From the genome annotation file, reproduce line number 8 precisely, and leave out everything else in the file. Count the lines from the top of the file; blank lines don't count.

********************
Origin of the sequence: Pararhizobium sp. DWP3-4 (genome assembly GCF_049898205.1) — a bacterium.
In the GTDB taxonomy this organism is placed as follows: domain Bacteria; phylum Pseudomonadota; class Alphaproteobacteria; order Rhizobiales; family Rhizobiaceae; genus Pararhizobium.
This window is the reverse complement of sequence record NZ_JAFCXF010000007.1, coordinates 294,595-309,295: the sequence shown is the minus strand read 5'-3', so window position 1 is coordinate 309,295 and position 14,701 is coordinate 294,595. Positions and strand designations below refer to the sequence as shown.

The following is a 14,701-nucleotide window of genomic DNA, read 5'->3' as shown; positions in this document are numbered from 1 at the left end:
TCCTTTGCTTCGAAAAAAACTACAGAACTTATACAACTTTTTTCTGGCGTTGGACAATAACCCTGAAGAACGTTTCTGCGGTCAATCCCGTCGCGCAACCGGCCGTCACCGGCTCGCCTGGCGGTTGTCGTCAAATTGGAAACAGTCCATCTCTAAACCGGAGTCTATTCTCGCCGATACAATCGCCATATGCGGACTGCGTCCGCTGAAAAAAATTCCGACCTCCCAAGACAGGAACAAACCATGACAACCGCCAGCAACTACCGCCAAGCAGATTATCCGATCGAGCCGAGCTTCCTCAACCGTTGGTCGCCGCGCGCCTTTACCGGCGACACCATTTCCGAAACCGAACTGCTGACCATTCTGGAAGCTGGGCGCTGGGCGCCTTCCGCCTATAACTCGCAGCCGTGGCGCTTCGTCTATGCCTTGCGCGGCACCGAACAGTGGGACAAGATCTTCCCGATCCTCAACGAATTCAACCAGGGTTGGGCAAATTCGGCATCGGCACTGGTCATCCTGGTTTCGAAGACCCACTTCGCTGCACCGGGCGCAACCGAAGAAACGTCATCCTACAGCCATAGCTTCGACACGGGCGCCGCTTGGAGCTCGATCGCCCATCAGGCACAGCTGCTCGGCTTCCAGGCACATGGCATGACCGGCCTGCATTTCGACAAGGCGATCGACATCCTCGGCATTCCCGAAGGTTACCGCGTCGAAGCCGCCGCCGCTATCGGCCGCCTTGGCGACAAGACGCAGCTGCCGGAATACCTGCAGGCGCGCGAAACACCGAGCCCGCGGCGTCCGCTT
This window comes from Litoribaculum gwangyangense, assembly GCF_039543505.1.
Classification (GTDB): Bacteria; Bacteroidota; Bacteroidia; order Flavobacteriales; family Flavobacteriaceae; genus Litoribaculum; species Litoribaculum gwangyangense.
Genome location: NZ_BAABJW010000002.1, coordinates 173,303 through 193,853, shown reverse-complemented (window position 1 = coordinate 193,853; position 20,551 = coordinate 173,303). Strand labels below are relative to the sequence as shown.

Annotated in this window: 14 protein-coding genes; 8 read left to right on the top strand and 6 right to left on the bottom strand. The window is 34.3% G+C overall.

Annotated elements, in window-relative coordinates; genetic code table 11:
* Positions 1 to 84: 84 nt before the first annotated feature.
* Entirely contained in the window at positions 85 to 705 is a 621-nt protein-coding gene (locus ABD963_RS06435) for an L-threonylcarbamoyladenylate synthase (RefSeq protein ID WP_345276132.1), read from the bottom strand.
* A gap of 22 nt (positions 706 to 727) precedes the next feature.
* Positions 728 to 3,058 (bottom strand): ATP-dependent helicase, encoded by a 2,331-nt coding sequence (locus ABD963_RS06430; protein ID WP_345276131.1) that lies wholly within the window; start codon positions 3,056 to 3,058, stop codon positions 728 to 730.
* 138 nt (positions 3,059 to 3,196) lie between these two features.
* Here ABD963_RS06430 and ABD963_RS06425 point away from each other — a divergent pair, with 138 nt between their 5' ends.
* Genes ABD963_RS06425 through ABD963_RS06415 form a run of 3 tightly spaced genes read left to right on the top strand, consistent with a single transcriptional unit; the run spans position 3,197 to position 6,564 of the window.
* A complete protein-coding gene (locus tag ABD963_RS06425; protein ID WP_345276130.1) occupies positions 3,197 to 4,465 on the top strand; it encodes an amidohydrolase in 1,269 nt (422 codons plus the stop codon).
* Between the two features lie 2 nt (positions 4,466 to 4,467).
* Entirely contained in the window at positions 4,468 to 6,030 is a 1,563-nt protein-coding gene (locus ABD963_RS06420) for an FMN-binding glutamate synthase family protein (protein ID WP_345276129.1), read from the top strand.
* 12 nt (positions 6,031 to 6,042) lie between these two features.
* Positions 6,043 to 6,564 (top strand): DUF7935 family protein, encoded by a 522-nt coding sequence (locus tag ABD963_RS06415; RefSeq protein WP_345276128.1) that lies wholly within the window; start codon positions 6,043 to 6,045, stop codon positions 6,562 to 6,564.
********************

Genome location: NZ_BAABJW010000002.1, coordinates 173,303 through 193,853, shown reverse-complemented (window position 1 = coordinate 193,853; position 20,551 = coordinate 173,303). Strand labels below are relative to the sequence as shown.